Re: Linux variants that automatically download and update patches

Bennett Haselton writes:

Since this was the case for all of my CentOS machines at different
providers, I assume that the majority of CentOS dedicated machines
provisioned by hosting providers, are set up not to download and
install updates automatically.

This leaves me with a couple of questions:

1) Are there other Linux variants where the out-of-the-box default is
to download and install updates automatically?

Well, like CentOS and Fedora, for one. All that's needed to be done is to run "yum update -y" from cron, once a day, or something.

All other distros should also have a comparable mechanism for downloading and installing updates.

2) I know some people don't want automatic updates turned on because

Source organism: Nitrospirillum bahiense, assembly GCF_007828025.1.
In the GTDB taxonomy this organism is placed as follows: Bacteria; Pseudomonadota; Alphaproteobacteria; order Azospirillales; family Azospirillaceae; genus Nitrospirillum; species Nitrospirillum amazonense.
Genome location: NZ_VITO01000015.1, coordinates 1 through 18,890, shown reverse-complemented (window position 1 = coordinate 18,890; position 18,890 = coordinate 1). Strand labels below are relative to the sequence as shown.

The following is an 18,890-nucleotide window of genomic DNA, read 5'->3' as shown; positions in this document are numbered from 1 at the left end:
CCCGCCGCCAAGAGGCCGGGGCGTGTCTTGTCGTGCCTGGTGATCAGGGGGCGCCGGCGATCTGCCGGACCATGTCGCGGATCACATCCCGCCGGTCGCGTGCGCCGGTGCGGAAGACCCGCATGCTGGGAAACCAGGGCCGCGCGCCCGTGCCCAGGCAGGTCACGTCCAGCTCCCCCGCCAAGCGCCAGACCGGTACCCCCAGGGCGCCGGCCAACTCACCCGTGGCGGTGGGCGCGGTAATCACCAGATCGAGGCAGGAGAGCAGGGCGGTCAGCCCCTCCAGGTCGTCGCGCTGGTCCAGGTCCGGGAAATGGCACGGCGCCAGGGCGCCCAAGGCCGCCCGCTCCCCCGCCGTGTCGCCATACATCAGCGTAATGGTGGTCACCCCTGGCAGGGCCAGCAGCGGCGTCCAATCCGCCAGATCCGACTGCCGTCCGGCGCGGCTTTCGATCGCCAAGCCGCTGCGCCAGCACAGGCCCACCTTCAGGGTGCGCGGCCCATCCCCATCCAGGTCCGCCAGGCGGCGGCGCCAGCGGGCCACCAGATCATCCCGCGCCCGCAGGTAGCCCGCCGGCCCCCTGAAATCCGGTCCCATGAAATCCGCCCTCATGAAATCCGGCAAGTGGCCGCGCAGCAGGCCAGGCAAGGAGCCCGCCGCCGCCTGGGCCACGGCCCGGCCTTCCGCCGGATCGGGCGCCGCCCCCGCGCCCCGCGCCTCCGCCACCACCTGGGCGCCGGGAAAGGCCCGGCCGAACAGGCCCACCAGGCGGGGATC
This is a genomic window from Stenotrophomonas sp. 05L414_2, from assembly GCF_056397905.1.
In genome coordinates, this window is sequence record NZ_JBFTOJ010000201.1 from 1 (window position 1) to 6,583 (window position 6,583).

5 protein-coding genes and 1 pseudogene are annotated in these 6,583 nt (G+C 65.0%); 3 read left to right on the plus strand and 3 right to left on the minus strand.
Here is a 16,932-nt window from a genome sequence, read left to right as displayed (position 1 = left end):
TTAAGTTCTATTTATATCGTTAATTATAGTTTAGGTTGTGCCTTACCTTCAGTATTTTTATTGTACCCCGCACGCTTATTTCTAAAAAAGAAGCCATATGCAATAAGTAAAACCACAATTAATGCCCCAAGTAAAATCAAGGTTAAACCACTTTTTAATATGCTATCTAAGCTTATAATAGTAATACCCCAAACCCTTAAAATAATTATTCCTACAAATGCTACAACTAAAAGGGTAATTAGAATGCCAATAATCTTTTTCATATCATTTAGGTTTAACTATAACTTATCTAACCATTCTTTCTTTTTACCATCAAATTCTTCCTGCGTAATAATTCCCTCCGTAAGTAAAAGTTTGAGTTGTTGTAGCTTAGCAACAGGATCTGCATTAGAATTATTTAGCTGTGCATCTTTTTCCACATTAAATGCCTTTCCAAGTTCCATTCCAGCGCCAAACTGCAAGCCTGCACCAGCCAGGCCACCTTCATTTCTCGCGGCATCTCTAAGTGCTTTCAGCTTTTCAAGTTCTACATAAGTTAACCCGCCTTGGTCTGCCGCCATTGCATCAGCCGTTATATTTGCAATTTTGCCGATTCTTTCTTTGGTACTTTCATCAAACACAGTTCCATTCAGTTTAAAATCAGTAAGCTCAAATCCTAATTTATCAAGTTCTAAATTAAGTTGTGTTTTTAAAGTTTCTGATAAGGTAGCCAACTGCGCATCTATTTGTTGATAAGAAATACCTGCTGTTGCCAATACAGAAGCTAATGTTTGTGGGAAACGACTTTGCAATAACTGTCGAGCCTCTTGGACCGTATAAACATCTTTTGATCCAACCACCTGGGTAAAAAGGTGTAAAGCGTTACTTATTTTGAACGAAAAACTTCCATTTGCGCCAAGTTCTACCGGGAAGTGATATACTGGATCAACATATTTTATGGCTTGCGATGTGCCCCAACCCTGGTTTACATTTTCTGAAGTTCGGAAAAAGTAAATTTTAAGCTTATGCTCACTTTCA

they worry that an update might hose their machine, and then when the
machine goes down they'll have no idea that it was an update that
caused it. But even in that case, couldn't you have the default
setting be to check for updates but not to install them, and then next
time the user signs in, they could be prompted, "These updates are
available, do you want to install them?"

Well, maybe CentOS hasn't caught up with Fedora yet, but the default user profile in Fedora automatically runs a Gnome widget that notifies you when updates are available. That's the way it's worked for me, for the last couple of Fedora releases, at least.

3) What about making it the default setting to always download and
apply updates, and then only letting advanced users disable this
option (which is the approach that Windows takes)? Advanced users who

Quite often, an update requires some service to be restarted, upon completion of the update. This is why updates are not commonly autoinstalled, but the user is required to initiate them.

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